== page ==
Mind Springs Health: Providing a steady stream of support services to Craig residents
Craig — From substance abuse to child psychiatry to mental health crises, the small but mighty team at Mind Springs Health in Craig never runs out of difficult problems to tackle, but the staff of eight seems tireless in their efforts to address the evolving mental health needs of the community they serve.
Program Director Craig Thornhill is hard to pin down, as he bounces between starting an adolescent substance abuse program, expanding the office’s crisis support services, organizing and teaching mental health first aid trainings and attending to unique, individual patient needs.
“We do some out-of-the-box stuff sometimes and if that’s going to improve the quality of life for one of our clients, you’ll find us doing it,” Thornhill said.
On site, Mind Springs in Craig provides psychiatric services both in person and via telehealth technology to anyone who needs them. It also provides 24-hour access to a therapist in the case of a crisis.
“Regardless of ability to pay, we’ll never turn people away from our doors,” Thornhill said. “We are the only Medicaid-funded facility (in Craig).”
Craig is one of thirteen outpatient locations for the Western Slope-wide nonprofit organization, which has grown to serve a 23,000-square-mile area from the Continental Divide to the Utah border since it was originally founded in 1970.
Partnerships are key in rural areas, and Mind Springs teams up with Moffat County Social Services, Moffat County School District and the Northwest Colorado Visiting Nurse Association, as well as other governmental, law enforcement and health agencies to ensure mental health care services reach those who need them. Providing access is a key part of Mind Springs’ mission.
Last year, more than 700 people came through Mind Springs’ doors in Craig, of which more than 200 were minors, according to Thornhill.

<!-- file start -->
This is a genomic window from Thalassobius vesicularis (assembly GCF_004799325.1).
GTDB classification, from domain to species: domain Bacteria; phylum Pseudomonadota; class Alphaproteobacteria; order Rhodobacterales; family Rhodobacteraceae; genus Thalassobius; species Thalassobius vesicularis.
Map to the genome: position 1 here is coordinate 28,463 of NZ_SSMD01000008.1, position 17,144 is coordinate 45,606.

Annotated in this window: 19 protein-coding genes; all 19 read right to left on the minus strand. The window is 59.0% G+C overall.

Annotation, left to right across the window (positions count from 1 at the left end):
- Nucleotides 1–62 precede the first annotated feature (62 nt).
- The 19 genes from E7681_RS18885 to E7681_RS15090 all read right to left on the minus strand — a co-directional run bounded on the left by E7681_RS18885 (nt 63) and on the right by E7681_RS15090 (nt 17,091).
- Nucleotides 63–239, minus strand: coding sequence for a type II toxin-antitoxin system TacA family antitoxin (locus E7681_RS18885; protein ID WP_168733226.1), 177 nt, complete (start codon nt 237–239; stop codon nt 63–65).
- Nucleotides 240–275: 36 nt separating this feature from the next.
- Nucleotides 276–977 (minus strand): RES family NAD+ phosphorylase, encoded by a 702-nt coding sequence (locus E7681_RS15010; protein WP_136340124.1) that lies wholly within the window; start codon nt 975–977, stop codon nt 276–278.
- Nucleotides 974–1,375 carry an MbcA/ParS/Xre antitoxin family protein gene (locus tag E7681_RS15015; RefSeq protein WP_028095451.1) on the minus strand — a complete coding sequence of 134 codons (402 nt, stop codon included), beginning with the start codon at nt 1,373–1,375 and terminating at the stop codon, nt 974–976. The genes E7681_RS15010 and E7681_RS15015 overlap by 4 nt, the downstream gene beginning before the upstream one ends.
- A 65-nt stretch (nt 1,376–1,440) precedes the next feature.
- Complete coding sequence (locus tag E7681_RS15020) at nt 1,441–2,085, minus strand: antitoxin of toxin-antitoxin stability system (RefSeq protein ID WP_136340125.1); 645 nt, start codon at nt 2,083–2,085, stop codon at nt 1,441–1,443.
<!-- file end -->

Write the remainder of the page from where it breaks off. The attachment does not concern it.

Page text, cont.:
However in his view, 700 is not enough. Nationwide, nearly one in every four adults can have a diagnosable mental illness over the course of one year, Thornhill said.
“If you take the fact that 20 to 25 percent of the Moffat County population has a diagnosable mental illness in any given year and then look at how may of them are coming in to get treatment for diagnoses, there’s a huge mismatch meaning there are a lot of people out there who could benefit from services but aren’t coming in,” Thornhill said. “We’re not reaching everybody we need to reach. And I think its going to take collective community effort and partnerships to meet the spectrum of needs this town has.”
One such partnership with the VNA delivers mental health services hand-in-hand with primary care through its integrative behavioral health program. A Mind Springs Health licensed therapist works on-site with primary care providers to address mental health needs for patients when they arise.
“A lot of times a mental health issue or substance abuse issue will be presented at primary care,” said VNA Community Partnerships Coordinator Janie Dunckley. “It’s really a new, innovative approach that is making a lot of headway throughout the nation and throughout the state as the next best way to provide care. It’s providing more of that holistic approach to a person and not just piecemealing it into physical here and mental there.”
Mind Springs provides an invaluable service to the community, Dunckley said, all while working within the constraints of limited resources and personnel. And with several new programs and trainings in the works for the coming year, Thornhill shows no signs of slowing down.
“I love working here,” said Mind Springs Business Services Assistant Denise Rogers, who does everything from scheduling appointments to screening crisis calls. “It’s the caring, supportive staff that I work with, and the fact that it’s really wonderful to see people come in at the end of their rope and realize people do care. They’re able to walk out with their heads a little higher.”
Contact Lauren Blair at 970-875-1794 or lblair@CraigDailyPress.com.
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